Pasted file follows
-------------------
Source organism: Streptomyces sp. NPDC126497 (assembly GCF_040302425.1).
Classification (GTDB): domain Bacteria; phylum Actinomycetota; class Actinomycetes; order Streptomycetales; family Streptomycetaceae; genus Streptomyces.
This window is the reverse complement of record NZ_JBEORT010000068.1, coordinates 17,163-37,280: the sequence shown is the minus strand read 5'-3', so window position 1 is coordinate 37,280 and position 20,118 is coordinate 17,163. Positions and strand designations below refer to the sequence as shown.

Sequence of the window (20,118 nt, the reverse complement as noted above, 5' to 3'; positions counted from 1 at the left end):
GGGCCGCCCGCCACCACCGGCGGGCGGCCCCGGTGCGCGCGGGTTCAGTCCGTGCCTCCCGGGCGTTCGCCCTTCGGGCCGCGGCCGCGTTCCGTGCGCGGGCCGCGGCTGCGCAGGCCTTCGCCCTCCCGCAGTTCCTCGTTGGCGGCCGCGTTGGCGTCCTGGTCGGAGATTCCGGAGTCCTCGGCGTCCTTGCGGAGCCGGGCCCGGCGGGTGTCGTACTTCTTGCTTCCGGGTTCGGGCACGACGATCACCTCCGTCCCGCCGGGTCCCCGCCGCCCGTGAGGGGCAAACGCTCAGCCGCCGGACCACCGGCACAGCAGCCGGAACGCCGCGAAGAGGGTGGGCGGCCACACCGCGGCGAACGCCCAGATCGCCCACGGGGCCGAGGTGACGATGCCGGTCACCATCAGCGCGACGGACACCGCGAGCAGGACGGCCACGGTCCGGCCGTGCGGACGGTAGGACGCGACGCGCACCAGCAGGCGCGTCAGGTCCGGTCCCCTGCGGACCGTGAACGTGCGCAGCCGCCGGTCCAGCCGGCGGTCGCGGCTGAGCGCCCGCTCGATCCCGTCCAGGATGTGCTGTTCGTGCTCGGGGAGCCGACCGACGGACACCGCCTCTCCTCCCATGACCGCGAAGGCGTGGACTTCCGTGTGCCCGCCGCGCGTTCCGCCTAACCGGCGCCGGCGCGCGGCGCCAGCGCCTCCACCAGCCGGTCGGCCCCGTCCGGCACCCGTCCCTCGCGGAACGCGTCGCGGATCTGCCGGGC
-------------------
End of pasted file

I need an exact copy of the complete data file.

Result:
Source organism: Streptomyces sp. NPDC126497 (assembly GCF_040302425.1).
Classification (GTDB): domain Bacteria; phylum Actinomycetota; class Actinomycetes; order Streptomycetales; family Streptomycetaceae; genus Streptomyces.
This window is the reverse complement of record NZ_JBEORT010000068.1, coordinates 17,163-37,280: the sequence shown is the minus strand read 5'-3', so window position 1 is coordinate 37,280 and position 20,118 is coordinate 17,163. Positions and strand designations below refer to the sequence as shown.

Sequence of the window (20,118 nt, the reverse complement as noted above, 5' to 3'; positions counted from 1 at the left end):
GGGCCGCCCGCCACCACCGGCGGGCGGCCCCGGTGCGCGCGGGTTCAGTCCGTGCCTCCCGGGCGTTCGCCCTTCGGGCCGCGGCCGCGTTCCGTGCGCGGGCCGCGGCTGCGCAGGCCTTCGCCCTCCCGCAGTTCCTCGTTGGCGGCCGCGTTGGCGTCCTGGTCGGAGATTCCGGAGTCCTCGGCGTCCTTGCGGAGCCGGGCCCGGCGGGTGTCGTACTTCTTGCTTCCGGGTTCGGGCACGACGATCACCTCCGTCCCGCCGGGTCCCCGCCGCCCGTGAGGGGCAAACGCTCAGCCGCCGGACCACCGGCACAGCAGCCGGAACGCCGCGAAGAGGGTGGGCGGCCACACCGCGGCGAACGCCCAGATCGCCCACGGGGCCGAGGTGACGATGCCGGTCACCATCAGCGCGACGGACACCGCGAGCAGGACGGCCACGGTCCGGCCGTGCGGACGGTAGGACGCGACGCGCACCAGCAGGCGCGTCAGGTCCGGTCCCCTGCGGACCGTGAACGTGCGCAGCCGCCGGTCCAGCCGGCGGTCGCGGCTGAGCGCCCGCTCGATCCCGTCCAGGATGTGCTGTTCGTGCTCGGGGAGCCGACCGACGGACACCGCCTCTCCTCCCATGACCGCGAAGGCGTGGACTTCCGTGTGCCCGCCGCGCGTTCCGCCTAACCGGCGCCGGCGCGCGGCGCCAGCGCCTCCACCAGCCGGTCGGCCCCGTCCGGCACCCGTCCCTCGCGGAACGCGTCGCGGATCTGCCGGGC